This chapter shall not limit the right of a law enforcement officer to destroy an animal that has been seriously injured and would otherwise continue to suffer. Such action shall be undertaken with reasonable prudence and, whenever possible, in consultation with a licensed veterinarian and the owner of the animal.

Law enforcement officers and licensed veterinarians shall be immune from civil and criminal liability for actions taken under this chapter if reasonable prudence is exercised in carrying out the provisions of this chapter.


16.52.220. Transfers of mammals for research--Certification requirements-- Pet animals

(1) All transfers of mammals, other than rats and mice bred for use in research and livestock, to research institutions in this state, whether by sale or otherwise, shall conform with federal laws and, except as to those animals obtained from a source outside the United States, shall be accompanied by one of the following written certifications, dated and signed under penalty of perjury:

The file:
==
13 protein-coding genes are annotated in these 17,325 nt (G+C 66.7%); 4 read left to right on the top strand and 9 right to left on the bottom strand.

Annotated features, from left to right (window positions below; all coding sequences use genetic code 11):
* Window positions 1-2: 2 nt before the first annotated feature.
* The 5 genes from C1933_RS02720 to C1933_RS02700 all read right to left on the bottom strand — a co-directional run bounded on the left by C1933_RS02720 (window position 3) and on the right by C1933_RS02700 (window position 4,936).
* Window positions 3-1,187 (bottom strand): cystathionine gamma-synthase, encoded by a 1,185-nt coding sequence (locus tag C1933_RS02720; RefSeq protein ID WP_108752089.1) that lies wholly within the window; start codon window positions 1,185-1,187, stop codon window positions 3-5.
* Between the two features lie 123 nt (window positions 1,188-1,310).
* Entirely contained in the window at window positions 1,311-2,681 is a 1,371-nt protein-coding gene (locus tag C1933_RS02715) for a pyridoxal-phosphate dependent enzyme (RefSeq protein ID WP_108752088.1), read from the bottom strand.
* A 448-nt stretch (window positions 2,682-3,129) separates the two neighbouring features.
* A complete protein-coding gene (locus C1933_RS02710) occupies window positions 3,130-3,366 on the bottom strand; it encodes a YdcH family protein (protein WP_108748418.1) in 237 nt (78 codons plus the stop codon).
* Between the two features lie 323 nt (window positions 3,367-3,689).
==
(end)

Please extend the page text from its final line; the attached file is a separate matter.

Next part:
(a) Breeder certification: A written statement certifying that the person signing the certification is a United States department of agriculture-licensed class A dealer whose business license in the state of Washington includes only those animals that the dealer breeds and raises as a closed or stable colony and those animals that the dealer acquires for the sole purpose of maintaining or enhancing the dealer's breeding colony, that the animal being sold is one of those animals, and that the person signing the certification is authorized to do so. The certification shall also include an identifying number for the dealer, such as a business license number.